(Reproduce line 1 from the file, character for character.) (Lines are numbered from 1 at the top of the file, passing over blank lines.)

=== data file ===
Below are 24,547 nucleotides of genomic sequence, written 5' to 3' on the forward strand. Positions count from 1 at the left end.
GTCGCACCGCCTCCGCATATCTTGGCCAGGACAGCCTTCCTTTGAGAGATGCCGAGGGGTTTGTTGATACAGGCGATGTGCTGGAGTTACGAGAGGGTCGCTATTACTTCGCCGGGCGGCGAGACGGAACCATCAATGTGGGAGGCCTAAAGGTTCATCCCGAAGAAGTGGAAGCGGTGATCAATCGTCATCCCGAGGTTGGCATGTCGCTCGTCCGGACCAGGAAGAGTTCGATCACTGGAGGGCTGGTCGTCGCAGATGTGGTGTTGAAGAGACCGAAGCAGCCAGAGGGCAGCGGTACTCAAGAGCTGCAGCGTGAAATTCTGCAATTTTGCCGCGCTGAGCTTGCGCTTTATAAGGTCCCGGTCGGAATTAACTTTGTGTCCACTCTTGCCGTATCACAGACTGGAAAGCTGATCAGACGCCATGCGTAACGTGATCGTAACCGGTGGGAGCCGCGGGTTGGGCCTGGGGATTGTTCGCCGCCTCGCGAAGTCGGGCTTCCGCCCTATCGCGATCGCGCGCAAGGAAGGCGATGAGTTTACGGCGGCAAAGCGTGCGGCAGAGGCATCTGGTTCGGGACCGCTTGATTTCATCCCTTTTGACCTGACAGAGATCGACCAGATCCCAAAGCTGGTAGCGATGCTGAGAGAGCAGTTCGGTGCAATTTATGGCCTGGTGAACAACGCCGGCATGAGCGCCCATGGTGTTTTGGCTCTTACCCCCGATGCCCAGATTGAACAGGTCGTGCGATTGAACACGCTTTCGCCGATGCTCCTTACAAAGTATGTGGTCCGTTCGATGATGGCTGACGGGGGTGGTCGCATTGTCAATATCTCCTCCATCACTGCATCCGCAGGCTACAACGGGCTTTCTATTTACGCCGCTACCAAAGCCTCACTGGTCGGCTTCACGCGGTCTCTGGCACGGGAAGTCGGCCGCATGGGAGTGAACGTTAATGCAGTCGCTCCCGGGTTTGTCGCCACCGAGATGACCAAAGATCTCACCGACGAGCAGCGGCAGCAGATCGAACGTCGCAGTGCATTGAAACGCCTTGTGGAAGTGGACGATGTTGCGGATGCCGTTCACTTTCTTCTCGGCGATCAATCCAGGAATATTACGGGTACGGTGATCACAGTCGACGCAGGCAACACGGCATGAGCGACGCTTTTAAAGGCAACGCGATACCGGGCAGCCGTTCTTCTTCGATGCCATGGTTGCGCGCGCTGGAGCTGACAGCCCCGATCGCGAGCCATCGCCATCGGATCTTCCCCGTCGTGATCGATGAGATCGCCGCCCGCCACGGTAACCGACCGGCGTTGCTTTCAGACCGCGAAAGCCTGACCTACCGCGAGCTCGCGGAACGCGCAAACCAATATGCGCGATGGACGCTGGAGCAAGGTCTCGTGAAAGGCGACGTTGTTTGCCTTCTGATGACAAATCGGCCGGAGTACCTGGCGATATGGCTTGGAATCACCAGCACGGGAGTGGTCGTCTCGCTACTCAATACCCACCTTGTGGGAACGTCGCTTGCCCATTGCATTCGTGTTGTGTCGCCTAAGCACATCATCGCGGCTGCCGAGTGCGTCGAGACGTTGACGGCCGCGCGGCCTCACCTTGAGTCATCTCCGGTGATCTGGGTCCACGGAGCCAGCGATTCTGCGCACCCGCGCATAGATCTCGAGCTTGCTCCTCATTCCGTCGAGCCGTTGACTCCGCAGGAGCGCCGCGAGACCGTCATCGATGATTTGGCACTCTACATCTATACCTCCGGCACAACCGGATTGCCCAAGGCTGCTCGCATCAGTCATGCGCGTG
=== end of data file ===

Below are 24,547 nucleotides of genomic sequence, written 5' to 3' on the forward strand. Positions count from 1 at the left end.